Looking forward to seeing some of the builds parents will do with these bikes to make them lighter.

    The new Norco 4.3 also looks like a great option - https://www.norco.com/bikes/mountain...luid/fluid-43/ they also make a 26" fully as well.

  16. #16
    mtbr member
    Reputation: string's Avatar
    Join Date
    Jan 2004
    Posts
    1,549
    Got the Ripcord in yesterday. The stock build looked better than I thought and came in around 29.5 lbs. I was already planning on upgrading from parts I had ready to go (was looking at another frame only option but needed something sooner for my sons birthday). I have not tried to put a 26 wheel in but will give it test, however I am 99.9% sure there is no way it will fit. The stays are short. The standover should be excellent as the frame looks tiny on my work stand. There were a few smaller details not in the specs that transition did a good job on. (like 10mm axles)

    I really wanted the frame only and am swapping out most of the parts. Had I not been stock piling parts I would most likely have gone with the stock build other than a few items.

    With that said, I have replaced the fork with a Fox float 100mm CTD FIt (brand new 2013...gotta love 26" deals). Also replacing the drive-train with a zee clutch derailuer, xt shifter with opitcal display (my son still likes to look at the gear he is in), ditching the chain guide and going with canefield 155mm cranks and a wide narrow ring. Also replacing the wheels and tires with a set I had already built before I ordered the transition (Hope Pro 2 hubs laced to alienation deviant rims). Lastly replacing the stock shimano brakes with some Hope M4's I already had sitting around (I think hope has one of the best reach adjustments for smaller hands).

    The Kenda Kinetics are meatty tires. I have not weighed yet but they are pretty heavy from what I ready. I have a set of Maxxis Snypers mounted but am not thrilled with the lack of nobs and how skinny they are even mounted to 25mm rim. Its more of a xc race tread and I wish they had added a bit more side nobs and volume. I would like to find some Schwalbe fat alber 24's but they have been out of stock.

    I have to finish the build by Friday but have done everything other than the cranks (need an ISiS crankpuller...didn't know they still made that interface...) and bleed the hopes after shortening the hose. Will post some pics when done.

    Paint looks better in person. Can't wait to try it out (or at least watch it tried out)

  17. #17
    mtbr member
    Reputation:
    Join Date
    Aug 2007
    Posts
    1,016
    What's with the 'swapping to 26" wheels" In that grompatrol article?

    Why would you want to do that?
    Swapping wheels will NOT make the bike fit bigger, reach and stack stay the same, which are the dimensions that define bike fit.
    Putting bigger wheels will raise the bottom bracket, and stand over,never a good thing.

  18. #18
    mtbr member
    Reputation: string's Avatar
    Join Date
    Jan 2004
    Posts
    1,549
    Quote Originally Posted by Tjaard View Post
    What's with the 'swapping to 26" wheels" In that grompatrol article?

    Why would you want to do that?
    Swapping wheels will NOT make the bike fit bigger, reach and stack stay the same, which are the dimensions that define bike fit.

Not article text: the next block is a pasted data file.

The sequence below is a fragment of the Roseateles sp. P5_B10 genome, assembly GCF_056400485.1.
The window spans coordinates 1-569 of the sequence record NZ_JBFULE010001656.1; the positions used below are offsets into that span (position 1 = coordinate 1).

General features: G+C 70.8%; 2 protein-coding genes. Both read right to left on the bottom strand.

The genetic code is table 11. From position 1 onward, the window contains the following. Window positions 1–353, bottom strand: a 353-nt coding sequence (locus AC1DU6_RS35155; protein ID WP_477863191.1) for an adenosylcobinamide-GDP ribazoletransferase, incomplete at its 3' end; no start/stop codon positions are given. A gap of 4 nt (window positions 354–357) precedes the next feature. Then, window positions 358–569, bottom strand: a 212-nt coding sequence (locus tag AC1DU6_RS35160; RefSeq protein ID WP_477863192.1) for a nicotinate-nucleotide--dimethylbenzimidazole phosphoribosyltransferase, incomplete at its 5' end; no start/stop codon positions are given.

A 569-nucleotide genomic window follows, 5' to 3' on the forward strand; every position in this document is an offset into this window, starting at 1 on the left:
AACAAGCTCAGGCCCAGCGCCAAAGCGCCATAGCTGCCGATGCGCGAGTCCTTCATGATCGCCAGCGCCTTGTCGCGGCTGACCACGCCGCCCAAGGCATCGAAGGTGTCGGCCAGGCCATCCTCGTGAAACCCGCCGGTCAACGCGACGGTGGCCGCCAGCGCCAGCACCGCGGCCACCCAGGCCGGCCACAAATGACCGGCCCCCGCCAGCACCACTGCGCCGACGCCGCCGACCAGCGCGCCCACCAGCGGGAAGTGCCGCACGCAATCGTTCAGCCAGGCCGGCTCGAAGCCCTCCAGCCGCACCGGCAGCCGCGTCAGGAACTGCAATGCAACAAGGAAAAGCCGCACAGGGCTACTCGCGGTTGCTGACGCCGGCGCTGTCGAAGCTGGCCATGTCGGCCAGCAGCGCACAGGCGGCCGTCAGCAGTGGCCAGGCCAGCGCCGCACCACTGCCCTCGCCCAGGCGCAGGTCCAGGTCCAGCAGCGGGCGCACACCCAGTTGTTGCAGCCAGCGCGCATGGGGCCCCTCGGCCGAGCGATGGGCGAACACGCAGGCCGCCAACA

Putting bigger wheels will raise the bottom bracket, and stand over,never a good thing.
    I think the reason for wanting to convert to 26" at some point in the future is the ability is to stretch another year or two out of an expensive kids bike before its out grown. I bought ours strictly as a 24 but it would be cool to have the option to convert in the future. Knolly used to offer an upgrade program where you purchased a new rear to increase the size. Of course this was staying 26" not changing wheel size but I would have no problem paying to convert if Transition ever offered it. (they just need to make a 26" ripcord in xs that has some interchangeable parts)

  19. #19
    mtbr member
    Reputation:
    Join Date
    May 2014
    Posts
    153
    Quote Originally Posted by Tjaard View Post
    What's with the 'swapping to 26" wheels" In that grompatrol article?

    Why would you want to do that?
    Swapping wheels will NOT make the bike fit bigger, reach and stack stay the same, which are the dimensions that define bike fit.
    Putting bigger wheels will raise the bottom bracket, and stand over,never a good thing.
    Not everyone has the time/income to support this habit beyond the trail, especially with three or more kids. It would be beneficial to some of us to sacrifice "optimal geometry" to be able to get more use out of a $2,000 investment. I'm looking for something with some flexibility to allow me to get my 10yo on a 24" that he'll likely outgrow by next year. If he could stretch it another year, I could then pass it down to his younger sister, and then his younger brother as the older kids move on to more "fitting" bikes. Options are extremely limited for this age group, and I don't have a lot of time to spend building bikes.

  20. #20
    mtbr member
    Reputation:
    Join Date
    Aug 2007
    Posts
    1,016

    wheel size swap

    Quote Originally Posted by tomson75 View Post
    Not everyone has the income to support this habit ....
    Absolutely, if you can make a bike fit a growing child for a longer time, that's great.

    Quote Originally Posted by tomson75 View Post
    ...to sacrifice "optimal geometry" to be able to get more use out of a $2,000 investment.